And… I’m pretty sure I’ve read this last one before? So perhaps all of them have been published earlier?

Anyway, they’re well done if you like this sort of thing; i.e., video game influenced wild action. Which I don’t really.

In The Nursery: Twins

22:08: Frances by Joanna Hellgren (Galago)

This reads a bit choppy — and I didn’t quite understand where the author was going with this book, or whether she was going anywhere at all.

After about a hundred pages, I was ready to ditch it, even though the artwork is quite appealing and I like the general mood.

The Raincoats: Moving

But then it all changed, and we’re presented with a possible novel-within-the-novel, and we’re either seeing that novel or we’re getting flashbacks to the character’s pasts. This (possible) doubling along with the way the characters are drawn, which makes it hard to tell them apart, leads to an interesting frisson, and then things come together in the last third, it’s breathtaking.

On the other hand, I may just have been misreading the entire book and everything is totally straightforward? ¯\_(ツ)_/¯ It’s been a long day, and I should go to sleep, but:

Django Django: Glowing In The Dark

00:55: Valentin le vagabond — integrale 2 by Goscinny & Tabary (Zoom)

We had some ersatz Goscinny up there, but here’s the real thing, from a series that was er not as big a success as Asterix.

Uhm… Bamboozled! There’s no Goscinny in this book — all the stories are written by Tabary or Fred! Tsk.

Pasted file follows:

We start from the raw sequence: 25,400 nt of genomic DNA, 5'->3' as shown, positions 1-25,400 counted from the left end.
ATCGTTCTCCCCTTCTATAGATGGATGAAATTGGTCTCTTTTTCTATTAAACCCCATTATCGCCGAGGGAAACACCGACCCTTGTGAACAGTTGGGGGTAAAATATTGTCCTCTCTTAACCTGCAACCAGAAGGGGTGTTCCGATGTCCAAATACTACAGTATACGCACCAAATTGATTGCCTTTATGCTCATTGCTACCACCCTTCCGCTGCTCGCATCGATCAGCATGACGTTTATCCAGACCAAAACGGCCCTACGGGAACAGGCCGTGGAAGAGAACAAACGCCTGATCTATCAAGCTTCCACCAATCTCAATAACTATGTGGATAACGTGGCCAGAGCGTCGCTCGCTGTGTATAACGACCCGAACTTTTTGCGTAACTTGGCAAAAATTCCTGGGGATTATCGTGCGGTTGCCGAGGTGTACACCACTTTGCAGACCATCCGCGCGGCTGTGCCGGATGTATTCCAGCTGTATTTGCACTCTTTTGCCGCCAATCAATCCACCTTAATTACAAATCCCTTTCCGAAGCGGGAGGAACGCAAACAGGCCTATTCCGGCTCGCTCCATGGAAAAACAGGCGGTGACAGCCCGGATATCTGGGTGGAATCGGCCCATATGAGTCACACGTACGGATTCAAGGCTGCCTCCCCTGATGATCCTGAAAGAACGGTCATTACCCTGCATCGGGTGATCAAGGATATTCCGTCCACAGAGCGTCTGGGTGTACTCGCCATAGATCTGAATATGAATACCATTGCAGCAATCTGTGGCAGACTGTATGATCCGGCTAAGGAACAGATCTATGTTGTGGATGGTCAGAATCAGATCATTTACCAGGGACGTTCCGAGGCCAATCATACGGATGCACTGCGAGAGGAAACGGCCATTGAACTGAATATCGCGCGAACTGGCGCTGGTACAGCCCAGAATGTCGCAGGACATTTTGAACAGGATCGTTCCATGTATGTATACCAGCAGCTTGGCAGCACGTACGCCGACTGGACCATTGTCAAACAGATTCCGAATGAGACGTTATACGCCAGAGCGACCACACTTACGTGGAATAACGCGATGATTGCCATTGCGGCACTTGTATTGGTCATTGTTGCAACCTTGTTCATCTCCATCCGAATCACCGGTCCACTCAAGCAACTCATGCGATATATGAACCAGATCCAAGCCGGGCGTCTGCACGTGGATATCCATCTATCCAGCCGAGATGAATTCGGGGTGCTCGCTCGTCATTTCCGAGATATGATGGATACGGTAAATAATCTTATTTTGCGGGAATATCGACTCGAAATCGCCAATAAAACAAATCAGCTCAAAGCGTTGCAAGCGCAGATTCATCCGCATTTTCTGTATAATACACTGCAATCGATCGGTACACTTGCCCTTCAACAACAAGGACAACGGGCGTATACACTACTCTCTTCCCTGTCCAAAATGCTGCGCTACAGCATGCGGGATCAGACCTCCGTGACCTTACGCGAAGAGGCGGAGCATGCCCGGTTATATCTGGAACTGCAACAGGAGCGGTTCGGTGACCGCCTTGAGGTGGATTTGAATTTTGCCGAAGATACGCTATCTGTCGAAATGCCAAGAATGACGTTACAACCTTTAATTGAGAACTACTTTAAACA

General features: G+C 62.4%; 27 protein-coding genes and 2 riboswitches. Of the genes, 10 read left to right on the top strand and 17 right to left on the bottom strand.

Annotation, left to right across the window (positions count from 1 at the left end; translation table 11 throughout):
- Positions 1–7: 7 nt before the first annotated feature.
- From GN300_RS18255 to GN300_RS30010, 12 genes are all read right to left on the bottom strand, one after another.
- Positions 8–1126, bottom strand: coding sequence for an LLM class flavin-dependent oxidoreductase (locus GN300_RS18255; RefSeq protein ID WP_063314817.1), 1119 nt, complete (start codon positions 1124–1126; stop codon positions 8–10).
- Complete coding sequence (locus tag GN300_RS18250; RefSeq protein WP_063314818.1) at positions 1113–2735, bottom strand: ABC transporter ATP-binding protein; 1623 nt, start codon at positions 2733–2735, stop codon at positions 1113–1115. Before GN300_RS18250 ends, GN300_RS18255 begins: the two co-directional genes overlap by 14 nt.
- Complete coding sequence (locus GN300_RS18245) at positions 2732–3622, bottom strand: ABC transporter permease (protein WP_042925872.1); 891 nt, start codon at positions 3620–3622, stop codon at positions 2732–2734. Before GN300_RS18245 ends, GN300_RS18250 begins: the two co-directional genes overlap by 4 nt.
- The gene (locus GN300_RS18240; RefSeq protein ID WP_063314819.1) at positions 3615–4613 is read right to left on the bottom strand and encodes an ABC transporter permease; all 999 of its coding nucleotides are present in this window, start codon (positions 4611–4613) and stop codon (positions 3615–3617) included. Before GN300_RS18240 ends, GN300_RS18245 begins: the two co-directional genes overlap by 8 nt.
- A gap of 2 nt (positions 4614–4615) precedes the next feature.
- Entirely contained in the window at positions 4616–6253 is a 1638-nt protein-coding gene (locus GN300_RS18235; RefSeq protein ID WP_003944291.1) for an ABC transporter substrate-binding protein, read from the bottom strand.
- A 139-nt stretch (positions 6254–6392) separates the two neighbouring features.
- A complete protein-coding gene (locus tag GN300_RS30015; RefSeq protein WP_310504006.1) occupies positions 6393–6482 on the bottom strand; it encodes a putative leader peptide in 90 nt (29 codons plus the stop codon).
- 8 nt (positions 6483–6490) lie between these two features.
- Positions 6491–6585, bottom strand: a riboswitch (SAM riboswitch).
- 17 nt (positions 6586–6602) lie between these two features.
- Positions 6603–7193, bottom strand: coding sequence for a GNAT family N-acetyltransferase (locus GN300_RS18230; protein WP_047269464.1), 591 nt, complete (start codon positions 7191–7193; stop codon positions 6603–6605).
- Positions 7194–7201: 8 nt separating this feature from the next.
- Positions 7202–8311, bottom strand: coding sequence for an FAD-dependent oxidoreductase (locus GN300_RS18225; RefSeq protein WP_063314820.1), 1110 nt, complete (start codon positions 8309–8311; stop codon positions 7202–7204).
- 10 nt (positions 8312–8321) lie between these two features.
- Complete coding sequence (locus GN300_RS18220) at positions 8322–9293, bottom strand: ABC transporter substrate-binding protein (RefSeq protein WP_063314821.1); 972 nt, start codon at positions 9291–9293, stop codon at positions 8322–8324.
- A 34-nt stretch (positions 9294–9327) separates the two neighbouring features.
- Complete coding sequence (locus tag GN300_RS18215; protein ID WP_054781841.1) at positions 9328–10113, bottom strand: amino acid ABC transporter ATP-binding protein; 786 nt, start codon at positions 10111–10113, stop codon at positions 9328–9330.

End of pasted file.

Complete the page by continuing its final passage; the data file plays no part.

And these collections of older classics usually have supplemental texts and are restored, but there’s nothing here — there’s not even anything to indicate when these pieces were created except for an occasional year scribbled on some of the pages. And they’re even reproducing some of the pages in red halftones, which is the way they were originally printed in the anthologies (to save on money back then).

So I guess that this series has so few fans that it’s not worth spending even a bit of money on restoration and re-colouring… and after reading a couple dozen pages, I can see why: Tabary is a lively artist, but the gags are pretty weak. He goes for zany all the time, and the plots and characters feel really anaemic.

I think I’ll finish reading this book at some later date, because it’s lulling me to sleep.

The Body: I’ve Seen All I Need To See

01:14: The End

Is anything as exhausting as reading comics? Working in a coal mine you say? Pshaw!